Gotra; 13 Definition(s)


Gotra means something in Buddhism, Pali, Hinduism, Sanskrit, Jainism, Prakrit, the history of ancient India, Marathi. If you want to know the exact meaning, history, etymology or English translation of this term then check out the descriptions on this page. Add your comment or reference to a book if you want to contribute to this summary article.

In Hinduism

Vyakarana (Sanskrit grammar)

[Gotra in Vyakarana glossaries]

Gotra (गोत्र).—lit. family. The word is used by Panini in the technical sense of a descendant except the son or a daughter; cf. अपत्यं पौत्रप्रभृति गोत्रम् (apatyaṃ pautraprabhṛti gotram) P. IV. 1.162. The word गोत्रापत्य (gotrāpatya) is also used in the same sense. The affix, which is found many times in the sense of gotra, barring the usual अण् (aṇ), is यञ् (yañ) ; cf. गर्गादिभ्यो यञ् (gargādibhyo yañ) P. IV. 1.105.

(Source): Wikisource: A dictionary of Sanskrit grammar
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Vyakarana (व्याकरण, vyākaraṇa) refers to Sanskrit grammar and represents one of the six additional sciences (vedanga) to be studied along with the Vedas. Vyakarana concerns itself with the rules of Sanskrit grammar and linguistic analysis in order to establish the correct context of words and sentences.

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[Gotra in Purana glossaries]

Gotra (गोत्र).—A son of Vasiṣṭha. Vasiṣṭha had of his wife Ūrjjā seven sons named Rajas, Gotra, Ūrddhvabāhu, Savana, Anagha, Sutapas and Śukra. These holy men were saptarṣis in the third Manvantara. (Chapter 1, Viṣṇu Purāṇa).

(Source): Puranic Encyclopaedia

Gotra (गोत्र).—A son of Ūrjā and Vasiṣṭha.*

  • * Viṣṇu-purāṇa I. 10. 13.
(Source): Cologne Digital Sanskrit Dictionaries: The Purana Index
Purana book cover
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The Purana (पुराण, purāṇas) refers to Sanskrit literature preserving ancient India’s vast cultural history, including historical legends, religious ceremonies, various arts and sciences. The eighteen mahapuranas total over 400,000 shlokas (metrical couplets) and date to at least several centuries BCE.

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Jyotisha (astronomy and astrology)

[Gotra in Jyotisha glossaries]

Gotra (गोत्र).—Among Brāhmaṇas, a lineage tracing its descent to one of the legendary sages of Hinduism. Note: Gotra is a Sanskrit technical term used in ancient Indian sciences such as Astronomy, Mathematics and Geometry.

(Source): Wikibooks (hi): Sanskrit Technical Terms
Jyotisha book cover
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Jyotiṣa (ज्योतिष, jyotisha or jyotish) basically refers to ‘astronomy’ or “Vedic astrology” and represents one of the six additional sciences to be studied along with the Vedas. Jyotiṣa concerns itself with the study and prediction of the movements of celestial bodies, in order to calculate the auspicious time for rituals and ceremonies.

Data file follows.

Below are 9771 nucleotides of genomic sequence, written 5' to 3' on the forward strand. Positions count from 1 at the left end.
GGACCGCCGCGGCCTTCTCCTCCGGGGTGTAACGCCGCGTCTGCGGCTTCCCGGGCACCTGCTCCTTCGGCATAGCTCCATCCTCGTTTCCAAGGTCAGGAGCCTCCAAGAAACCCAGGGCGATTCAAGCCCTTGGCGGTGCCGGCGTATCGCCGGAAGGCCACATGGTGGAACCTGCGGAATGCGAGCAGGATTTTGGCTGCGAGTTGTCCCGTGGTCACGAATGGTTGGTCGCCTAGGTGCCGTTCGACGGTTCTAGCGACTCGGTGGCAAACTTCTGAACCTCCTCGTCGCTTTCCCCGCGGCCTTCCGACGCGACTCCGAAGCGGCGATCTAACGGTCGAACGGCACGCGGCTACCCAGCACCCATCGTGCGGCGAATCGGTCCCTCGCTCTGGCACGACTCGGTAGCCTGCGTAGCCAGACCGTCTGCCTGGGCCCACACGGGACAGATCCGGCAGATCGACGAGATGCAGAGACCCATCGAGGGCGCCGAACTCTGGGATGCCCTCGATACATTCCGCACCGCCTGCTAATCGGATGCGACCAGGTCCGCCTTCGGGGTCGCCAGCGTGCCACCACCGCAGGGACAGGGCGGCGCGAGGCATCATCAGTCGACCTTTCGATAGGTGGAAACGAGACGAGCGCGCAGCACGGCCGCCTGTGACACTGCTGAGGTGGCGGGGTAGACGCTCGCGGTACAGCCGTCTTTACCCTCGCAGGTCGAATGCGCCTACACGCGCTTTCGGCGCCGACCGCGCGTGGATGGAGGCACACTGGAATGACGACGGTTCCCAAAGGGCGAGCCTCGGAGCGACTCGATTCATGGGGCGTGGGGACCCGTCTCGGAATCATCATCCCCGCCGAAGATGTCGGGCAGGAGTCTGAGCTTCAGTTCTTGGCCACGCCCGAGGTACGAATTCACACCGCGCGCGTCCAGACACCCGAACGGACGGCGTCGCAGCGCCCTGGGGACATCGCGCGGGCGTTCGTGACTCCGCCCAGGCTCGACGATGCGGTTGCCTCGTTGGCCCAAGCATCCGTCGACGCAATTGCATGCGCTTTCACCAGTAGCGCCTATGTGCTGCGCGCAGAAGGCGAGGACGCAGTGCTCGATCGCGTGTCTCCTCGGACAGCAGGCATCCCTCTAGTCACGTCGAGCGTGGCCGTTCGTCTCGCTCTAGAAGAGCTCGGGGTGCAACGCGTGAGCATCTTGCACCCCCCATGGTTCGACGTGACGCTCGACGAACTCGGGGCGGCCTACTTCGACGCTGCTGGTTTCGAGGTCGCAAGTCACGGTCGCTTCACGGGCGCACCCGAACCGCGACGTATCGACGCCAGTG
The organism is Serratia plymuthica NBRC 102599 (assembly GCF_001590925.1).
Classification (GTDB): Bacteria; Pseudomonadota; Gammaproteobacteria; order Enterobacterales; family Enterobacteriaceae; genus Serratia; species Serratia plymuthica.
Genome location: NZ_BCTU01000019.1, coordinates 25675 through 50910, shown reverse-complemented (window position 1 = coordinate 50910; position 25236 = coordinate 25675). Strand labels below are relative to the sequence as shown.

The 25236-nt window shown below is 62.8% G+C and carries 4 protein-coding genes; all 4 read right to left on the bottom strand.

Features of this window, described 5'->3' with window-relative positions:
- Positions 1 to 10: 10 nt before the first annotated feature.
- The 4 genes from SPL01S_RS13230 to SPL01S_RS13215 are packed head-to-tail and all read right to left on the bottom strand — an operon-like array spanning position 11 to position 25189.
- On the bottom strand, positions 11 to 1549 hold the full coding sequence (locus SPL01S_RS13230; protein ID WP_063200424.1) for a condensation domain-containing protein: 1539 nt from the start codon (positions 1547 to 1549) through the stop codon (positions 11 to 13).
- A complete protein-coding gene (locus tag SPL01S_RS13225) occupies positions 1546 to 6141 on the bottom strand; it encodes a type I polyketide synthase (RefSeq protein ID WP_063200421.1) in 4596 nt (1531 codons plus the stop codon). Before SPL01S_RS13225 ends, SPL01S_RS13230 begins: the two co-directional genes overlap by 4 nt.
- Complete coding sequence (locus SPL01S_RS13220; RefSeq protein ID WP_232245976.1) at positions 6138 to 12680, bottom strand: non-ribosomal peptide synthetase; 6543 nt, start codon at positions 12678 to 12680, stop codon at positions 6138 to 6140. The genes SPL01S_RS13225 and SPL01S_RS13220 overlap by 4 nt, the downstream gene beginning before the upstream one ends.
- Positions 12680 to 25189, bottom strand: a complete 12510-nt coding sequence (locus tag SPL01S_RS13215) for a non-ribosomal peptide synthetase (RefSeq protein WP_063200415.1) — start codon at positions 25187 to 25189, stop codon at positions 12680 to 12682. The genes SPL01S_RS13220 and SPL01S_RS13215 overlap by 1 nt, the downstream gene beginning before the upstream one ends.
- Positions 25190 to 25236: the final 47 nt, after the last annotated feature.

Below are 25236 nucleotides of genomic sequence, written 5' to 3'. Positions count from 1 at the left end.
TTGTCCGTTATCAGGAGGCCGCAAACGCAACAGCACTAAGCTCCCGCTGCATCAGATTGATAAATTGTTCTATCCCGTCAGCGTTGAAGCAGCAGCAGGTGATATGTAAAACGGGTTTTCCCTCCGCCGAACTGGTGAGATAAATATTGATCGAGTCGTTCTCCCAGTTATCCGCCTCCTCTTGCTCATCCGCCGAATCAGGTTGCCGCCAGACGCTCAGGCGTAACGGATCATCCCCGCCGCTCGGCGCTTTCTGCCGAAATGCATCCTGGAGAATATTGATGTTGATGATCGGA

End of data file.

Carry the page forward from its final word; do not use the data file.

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Ayurveda (science of life)

[Gotra in Ayurveda glossaries]

1) Gotrā (गोत्रा) refers to “earth” and is mentioned in a list of 53 synonyms for dharaṇi (“earth”), according to the second chapter (dharaṇyādi-varga) of the 13th-century Raj Nighantu or Rājanighaṇṭu (an Ayurvedic encyclopedia). The Dharaṇyādi-varga covers the lands, soil [viz., Gotrā], mountains, jungles and vegetation’s relations between trees and plants and substances, with their various kinds.

2) Gotrā (गोत्रा) is also synonymous with Mountain (śaila) as mentioned in a list of 24 such synonyms according to the second chapter (dharaṇyādi-varga) of the 13th-century Raj Nighantu or Rājanighaṇṭu (an Ayurvedic encyclopedia).

(Source): Wisdom Library: Raj Nighantu
Ayurveda book cover
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Āyurveda (आयुर्वेद, ayurveda) is a branch of Indian science dealing with medicine, herbalism, taxology, anatomy, surgery, alchemy and related topics. Traditional practice of Āyurveda in ancient India dates back to at least the first millenium BC. Literature is commonly written in Sanskrit using various poetic metres.

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General definition (in Hinduism)

[Gotra in Hinduism glossaries]

In Hindu society, the term gotra means clan. It broadly refers to people who are descendants in an unbroken male line from a common male ancestor or patriline. Gotra can be used as surname but it is different from surname and is strictly maintained because of its importance in marriages among Hindus and especially among high Hindu-castes.

Pāṇini defines gotra for grammatical purposes as apatyam pautraprabhrti gotram (IV. 1. 162), which means "the word gotra denotes the progeny (of a sage) beginning with the son's son." When a person says "I am Kashyapa-gotra," he means that he traces his descent from the ancient sage Kashyapa by unbroken male descent.